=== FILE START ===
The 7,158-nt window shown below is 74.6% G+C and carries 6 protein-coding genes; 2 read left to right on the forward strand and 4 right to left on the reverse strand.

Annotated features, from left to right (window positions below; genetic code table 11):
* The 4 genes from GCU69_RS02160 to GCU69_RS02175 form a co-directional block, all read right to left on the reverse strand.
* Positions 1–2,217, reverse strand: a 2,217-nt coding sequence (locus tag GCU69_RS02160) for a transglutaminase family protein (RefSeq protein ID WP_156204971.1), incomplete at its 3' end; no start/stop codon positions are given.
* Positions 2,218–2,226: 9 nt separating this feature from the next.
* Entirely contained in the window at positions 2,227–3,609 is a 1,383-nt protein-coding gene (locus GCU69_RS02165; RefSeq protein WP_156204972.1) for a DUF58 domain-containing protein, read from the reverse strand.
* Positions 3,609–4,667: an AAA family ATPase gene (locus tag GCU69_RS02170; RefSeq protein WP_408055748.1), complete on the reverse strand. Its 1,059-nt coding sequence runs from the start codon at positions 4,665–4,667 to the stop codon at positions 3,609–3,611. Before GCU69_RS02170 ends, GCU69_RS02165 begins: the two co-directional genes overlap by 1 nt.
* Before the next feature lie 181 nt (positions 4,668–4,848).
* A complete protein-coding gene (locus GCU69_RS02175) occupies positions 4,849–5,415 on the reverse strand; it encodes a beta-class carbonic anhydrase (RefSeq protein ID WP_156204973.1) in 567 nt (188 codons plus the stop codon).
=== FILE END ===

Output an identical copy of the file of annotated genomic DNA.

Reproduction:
The 7,158-nt window shown below is 74.6% G+C and carries 6 protein-coding genes; 2 read left to right on the forward strand and 4 right to left on the reverse strand.

Annotated features, from left to right (window positions below; genetic code table 11):
* The 4 genes from GCU69_RS02160 to GCU69_RS02175 form a co-directional block, all read right to left on the reverse strand.
* Positions 1–2,217, reverse strand: a 2,217-nt coding sequence (locus tag GCU69_RS02160) for a transglutaminase family protein (RefSeq protein ID WP_156204971.1), incomplete at its 3' end; no start/stop codon positions are given.
* Positions 2,218–2,226: 9 nt separating this feature from the next.
* Entirely contained in the window at positions 2,227–3,609 is a 1,383-nt protein-coding gene (locus GCU69_RS02165; RefSeq protein WP_156204972.1) for a DUF58 domain-containing protein, read from the reverse strand.
* Positions 3,609–4,667: an AAA family ATPase gene (locus tag GCU69_RS02170; RefSeq protein WP_408055748.1), complete on the reverse strand. Its 1,059-nt coding sequence runs from the start codon at positions 4,665–4,667 to the stop codon at positions 3,609–3,611. Before GCU69_RS02170 ends, GCU69_RS02165 begins: the two co-directional genes overlap by 1 nt.
* Before the next feature lie 181 nt (positions 4,668–4,848).
* A complete protein-coding gene (locus GCU69_RS02175) occupies positions 4,849–5,415 on the reverse strand; it encodes a beta-class carbonic anhydrase (RefSeq protein ID WP_156204973.1) in 567 nt (188 codons plus the stop codon).